The idea of living in space has always been a source of fascination for Earthlings, and blockbuster movies like The Martian only serve to fan the flames of curiosity. But what makes it so difficult to survive in space? To begin with, the human body has evolved to function under gravitational conditions. Without gravity, muscles and bones weaken, particularly in the legs and lower back. Astronauts are also exposed to galactic cosmic radiation, solar radiation, solar cosmic particles, and geomagnetically bound radiation.
Research has shown that extended periods in space can disrupt the immune system and leave astronauts vulnerable to pathogens, hypersensitivity and unwanted autoimmune responses. Technology is constantly evolving and the number of days an astronaut can maintain a healthy “lifestyle” in space is increasing. The biotechnology company Samsara Therapeutics has expanded to another 1000 square feet of R&D laboratory space in The Oxford, which will help us adjust our protocols and extend the period of time astronauts can stay in space. The film Mission to Mars has a scene that realistically demonstrates what would happen if an astronaut's space suit lost pressure rapidly and were exposed to outer space.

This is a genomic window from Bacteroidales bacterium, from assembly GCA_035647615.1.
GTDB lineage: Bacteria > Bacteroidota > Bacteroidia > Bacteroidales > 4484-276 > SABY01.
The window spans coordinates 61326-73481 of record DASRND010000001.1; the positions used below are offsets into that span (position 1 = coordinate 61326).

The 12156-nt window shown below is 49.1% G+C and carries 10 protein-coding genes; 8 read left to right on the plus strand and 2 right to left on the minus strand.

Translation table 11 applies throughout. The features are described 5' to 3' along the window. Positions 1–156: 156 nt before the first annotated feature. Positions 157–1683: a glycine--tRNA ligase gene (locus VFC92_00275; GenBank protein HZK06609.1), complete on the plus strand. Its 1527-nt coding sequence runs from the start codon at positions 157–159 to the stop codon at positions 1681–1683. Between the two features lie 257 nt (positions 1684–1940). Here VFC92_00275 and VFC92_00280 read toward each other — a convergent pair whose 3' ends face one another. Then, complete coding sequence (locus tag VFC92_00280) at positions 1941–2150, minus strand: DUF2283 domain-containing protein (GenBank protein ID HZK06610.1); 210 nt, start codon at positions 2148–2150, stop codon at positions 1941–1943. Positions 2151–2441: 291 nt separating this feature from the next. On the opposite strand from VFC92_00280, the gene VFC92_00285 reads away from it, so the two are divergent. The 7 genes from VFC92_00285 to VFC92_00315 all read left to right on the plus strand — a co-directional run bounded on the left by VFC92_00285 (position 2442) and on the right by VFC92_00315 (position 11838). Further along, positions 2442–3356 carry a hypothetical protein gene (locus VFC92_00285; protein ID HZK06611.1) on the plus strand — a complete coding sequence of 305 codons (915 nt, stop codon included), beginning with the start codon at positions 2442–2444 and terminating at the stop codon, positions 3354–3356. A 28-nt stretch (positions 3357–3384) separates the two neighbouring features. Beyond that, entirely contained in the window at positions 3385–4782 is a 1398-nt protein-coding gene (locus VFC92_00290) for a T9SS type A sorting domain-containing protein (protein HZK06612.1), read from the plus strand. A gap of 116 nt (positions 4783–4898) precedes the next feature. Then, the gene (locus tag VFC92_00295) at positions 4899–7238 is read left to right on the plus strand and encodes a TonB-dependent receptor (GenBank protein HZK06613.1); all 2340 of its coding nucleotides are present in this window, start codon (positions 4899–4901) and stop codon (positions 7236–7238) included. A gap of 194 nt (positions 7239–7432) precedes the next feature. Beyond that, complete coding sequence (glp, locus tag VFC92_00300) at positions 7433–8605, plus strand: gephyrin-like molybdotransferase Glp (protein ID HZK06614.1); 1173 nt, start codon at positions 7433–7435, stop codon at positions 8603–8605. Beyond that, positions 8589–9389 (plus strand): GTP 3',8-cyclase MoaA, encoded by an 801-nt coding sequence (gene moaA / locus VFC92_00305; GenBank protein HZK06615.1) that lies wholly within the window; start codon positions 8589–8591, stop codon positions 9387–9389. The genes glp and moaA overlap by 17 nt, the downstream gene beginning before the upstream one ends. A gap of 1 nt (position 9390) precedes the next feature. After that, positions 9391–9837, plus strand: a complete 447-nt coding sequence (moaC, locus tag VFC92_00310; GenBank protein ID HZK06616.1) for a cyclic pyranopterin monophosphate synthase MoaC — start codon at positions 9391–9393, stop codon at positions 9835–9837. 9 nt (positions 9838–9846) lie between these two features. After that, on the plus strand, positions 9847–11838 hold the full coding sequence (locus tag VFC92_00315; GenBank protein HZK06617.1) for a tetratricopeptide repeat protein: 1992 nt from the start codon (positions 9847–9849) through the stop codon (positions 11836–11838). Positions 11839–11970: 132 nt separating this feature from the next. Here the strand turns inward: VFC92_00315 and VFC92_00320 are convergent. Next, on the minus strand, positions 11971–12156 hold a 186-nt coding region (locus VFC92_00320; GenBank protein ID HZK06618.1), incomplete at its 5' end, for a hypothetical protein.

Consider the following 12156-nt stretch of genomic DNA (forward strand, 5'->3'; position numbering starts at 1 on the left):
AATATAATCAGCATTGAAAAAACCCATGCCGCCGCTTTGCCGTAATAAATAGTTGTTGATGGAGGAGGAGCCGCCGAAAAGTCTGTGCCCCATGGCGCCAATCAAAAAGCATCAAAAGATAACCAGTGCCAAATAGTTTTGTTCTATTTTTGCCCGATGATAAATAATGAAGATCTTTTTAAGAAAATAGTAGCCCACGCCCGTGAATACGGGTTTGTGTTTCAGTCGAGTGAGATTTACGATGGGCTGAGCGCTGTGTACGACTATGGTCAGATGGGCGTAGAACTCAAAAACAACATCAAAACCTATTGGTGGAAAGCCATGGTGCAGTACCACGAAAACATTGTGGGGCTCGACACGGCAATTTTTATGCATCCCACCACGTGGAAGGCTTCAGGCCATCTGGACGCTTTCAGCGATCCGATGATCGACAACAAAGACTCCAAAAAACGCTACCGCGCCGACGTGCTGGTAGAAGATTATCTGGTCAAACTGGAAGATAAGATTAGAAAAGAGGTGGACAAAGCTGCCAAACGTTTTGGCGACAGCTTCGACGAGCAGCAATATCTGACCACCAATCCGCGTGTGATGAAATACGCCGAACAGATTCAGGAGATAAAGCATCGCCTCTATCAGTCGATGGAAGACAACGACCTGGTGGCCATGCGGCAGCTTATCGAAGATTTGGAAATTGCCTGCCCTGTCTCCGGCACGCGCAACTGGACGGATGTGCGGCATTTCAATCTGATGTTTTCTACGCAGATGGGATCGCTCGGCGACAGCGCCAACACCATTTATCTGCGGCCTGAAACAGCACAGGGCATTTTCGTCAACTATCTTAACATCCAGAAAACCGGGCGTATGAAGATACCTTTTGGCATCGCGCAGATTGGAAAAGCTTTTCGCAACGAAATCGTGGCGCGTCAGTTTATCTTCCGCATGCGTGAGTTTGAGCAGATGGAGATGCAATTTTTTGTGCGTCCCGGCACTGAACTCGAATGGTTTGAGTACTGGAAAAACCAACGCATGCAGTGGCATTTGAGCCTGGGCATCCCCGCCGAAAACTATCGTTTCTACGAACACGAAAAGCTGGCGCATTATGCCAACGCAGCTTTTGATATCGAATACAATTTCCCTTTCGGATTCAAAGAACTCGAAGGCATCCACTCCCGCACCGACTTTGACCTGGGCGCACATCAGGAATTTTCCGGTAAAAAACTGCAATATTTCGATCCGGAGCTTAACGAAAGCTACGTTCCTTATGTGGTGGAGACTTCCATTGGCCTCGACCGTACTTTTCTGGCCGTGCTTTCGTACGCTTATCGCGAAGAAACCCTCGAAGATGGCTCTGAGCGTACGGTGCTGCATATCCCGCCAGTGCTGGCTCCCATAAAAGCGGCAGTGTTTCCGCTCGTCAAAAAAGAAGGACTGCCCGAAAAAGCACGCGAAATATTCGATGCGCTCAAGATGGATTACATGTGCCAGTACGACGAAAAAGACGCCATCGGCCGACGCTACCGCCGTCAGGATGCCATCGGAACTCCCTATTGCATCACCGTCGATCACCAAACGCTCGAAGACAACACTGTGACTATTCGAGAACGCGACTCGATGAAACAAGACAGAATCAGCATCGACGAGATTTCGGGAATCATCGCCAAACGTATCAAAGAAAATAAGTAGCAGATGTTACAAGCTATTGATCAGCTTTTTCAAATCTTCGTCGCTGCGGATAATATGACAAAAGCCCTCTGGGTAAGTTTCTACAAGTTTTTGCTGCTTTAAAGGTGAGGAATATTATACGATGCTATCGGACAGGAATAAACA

As for the total number of days in space, Sergei Krikalev holds the record with more than 803 days spread over six flights. While Matt Damon did a great job of earning a living on Mars, it left viewers wondering how long humans can survive in space. With the help of Samsara Therapeutics and other research organizations, we are slowly but surely learning more about how to extend our time in space.